Sumo is a Japanese combative sport that pits one huge, loincloth-clad (the mawashi) contestant against another in a sand-covered ring. The men push and pull each other while attempting to trip or throw their opponent to the ground or outside the wrestling arena (dohyo).
Sumo possibly originated in 2600 B.C. from go-ti (horn gore), a Chinese wrestling system in which horn-wearing contestants fight to the death. In 2000 B.C., under Emperor Huang Di, the less violent shuai jiao wrestling replaced go-ti—though shuai jiao originates from 700 B.C. Shuai jiao influenced the creation of Korea’s ssirum wrestling. Ssirum’s earliest accounts date back to the late 400s in Jian, the Chinese side of northern Korea that was under the control of the Koguryo kingdom (37-668 B.C.), which showed wrestlers in garb only used by ssirum wrestlers. During the Chinese Tang dynasty, wrestling was called shang pu (pronounced tae sang bak by Koreans), which is a synonym for ssirum. The Japanese currently pronounce these two characters as sumo.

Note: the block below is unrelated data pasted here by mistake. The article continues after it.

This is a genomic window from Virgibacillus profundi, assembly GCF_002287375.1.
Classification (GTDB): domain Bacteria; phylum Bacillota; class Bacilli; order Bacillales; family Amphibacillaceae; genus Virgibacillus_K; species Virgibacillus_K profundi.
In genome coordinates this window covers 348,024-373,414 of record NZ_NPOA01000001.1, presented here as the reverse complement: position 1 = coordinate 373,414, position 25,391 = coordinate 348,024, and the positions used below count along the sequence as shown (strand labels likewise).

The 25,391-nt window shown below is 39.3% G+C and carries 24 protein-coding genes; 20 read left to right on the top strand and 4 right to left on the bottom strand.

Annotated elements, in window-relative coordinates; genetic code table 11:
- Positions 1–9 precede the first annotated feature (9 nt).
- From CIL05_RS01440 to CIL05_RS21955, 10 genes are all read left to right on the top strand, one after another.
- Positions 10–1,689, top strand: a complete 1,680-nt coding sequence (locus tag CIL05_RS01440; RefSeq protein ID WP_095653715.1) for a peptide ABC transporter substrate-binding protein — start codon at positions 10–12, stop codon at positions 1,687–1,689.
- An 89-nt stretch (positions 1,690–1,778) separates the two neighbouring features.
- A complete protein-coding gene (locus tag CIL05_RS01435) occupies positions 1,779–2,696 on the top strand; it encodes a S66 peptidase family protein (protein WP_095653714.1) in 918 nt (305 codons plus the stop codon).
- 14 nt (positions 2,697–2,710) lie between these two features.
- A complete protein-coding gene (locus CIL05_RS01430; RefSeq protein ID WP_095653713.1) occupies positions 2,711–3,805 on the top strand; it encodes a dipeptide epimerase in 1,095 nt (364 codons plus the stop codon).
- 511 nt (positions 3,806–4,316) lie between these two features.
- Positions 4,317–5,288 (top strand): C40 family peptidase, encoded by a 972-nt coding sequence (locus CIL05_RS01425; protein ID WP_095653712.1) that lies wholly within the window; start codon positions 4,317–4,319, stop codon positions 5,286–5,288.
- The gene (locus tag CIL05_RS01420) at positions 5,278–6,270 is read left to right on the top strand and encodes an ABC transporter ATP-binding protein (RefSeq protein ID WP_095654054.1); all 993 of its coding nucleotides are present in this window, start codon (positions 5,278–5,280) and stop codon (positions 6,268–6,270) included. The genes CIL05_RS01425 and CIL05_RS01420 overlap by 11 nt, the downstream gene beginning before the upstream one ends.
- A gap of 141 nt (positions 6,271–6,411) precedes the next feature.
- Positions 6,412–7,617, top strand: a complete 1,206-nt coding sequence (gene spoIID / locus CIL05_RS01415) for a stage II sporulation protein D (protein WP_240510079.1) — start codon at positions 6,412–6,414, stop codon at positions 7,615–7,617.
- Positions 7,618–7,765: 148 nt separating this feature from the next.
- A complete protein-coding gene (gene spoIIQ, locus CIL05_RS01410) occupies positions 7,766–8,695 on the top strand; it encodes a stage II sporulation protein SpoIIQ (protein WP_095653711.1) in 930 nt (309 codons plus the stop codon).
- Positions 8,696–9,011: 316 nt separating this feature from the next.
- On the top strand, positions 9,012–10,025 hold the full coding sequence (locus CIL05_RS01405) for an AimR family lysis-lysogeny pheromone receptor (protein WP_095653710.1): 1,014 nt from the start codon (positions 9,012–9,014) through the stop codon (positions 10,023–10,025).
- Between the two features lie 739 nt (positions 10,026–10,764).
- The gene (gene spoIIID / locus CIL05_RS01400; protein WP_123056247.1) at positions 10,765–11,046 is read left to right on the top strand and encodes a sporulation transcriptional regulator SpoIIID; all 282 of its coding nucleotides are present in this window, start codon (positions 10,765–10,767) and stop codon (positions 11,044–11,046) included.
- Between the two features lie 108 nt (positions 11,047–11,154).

Although sumo has a martial background, its current incarnation is purely for sport with little or no self-defense utility.